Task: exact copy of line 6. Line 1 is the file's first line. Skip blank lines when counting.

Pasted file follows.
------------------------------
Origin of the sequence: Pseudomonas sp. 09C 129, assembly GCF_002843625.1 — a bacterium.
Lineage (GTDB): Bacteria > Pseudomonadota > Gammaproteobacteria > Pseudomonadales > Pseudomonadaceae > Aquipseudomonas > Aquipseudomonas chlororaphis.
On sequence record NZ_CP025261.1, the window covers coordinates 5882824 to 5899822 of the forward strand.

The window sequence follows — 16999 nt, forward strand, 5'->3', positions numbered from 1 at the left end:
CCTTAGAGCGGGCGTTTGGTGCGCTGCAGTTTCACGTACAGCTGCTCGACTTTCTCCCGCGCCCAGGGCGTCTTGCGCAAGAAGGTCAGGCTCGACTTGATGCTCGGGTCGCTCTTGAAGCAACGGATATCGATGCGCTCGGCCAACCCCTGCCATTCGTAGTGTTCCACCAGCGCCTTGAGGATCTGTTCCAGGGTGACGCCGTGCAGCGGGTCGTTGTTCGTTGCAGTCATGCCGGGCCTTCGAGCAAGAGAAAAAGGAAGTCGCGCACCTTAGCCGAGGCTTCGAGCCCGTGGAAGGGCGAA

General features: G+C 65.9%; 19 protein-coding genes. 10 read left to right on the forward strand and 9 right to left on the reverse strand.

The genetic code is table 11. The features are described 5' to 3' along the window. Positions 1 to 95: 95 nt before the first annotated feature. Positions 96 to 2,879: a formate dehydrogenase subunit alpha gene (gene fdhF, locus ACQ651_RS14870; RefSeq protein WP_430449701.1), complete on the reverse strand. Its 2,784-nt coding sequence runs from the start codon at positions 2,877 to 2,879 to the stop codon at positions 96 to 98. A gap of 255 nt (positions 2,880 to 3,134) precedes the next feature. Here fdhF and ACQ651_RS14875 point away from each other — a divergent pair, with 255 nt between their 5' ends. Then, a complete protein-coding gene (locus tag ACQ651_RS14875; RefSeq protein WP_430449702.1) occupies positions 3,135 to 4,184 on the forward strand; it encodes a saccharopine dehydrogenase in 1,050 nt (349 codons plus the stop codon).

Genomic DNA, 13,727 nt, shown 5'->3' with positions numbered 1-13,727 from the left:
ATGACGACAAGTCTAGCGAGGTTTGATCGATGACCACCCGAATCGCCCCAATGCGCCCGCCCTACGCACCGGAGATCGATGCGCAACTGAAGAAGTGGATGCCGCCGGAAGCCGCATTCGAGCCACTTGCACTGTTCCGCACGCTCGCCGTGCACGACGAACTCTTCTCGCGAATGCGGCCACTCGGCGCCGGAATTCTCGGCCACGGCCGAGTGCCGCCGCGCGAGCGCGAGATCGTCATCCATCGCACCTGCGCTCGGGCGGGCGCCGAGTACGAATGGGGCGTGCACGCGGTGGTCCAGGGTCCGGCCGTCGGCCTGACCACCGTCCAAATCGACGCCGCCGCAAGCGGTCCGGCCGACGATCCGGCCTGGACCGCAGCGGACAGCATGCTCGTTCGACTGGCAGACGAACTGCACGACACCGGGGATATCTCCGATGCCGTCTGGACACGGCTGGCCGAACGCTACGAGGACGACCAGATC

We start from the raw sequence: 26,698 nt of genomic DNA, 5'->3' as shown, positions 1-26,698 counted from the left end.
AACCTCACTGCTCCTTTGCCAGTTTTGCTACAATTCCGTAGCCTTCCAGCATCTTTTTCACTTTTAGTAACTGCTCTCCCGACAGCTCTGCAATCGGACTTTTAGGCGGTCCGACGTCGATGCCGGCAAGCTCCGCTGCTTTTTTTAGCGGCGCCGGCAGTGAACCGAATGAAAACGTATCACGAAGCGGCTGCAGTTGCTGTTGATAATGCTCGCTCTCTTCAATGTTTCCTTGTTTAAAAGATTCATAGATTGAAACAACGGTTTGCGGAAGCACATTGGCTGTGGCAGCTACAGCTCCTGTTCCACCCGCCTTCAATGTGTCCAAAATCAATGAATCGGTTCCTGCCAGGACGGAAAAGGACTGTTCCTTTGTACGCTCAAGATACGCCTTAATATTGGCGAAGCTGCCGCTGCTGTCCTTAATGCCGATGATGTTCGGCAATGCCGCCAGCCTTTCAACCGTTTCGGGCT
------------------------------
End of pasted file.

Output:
General features: G+C 65.9%; 19 protein-coding genes. 10 read left to right on the forward strand and 9 right to left on the reverse strand.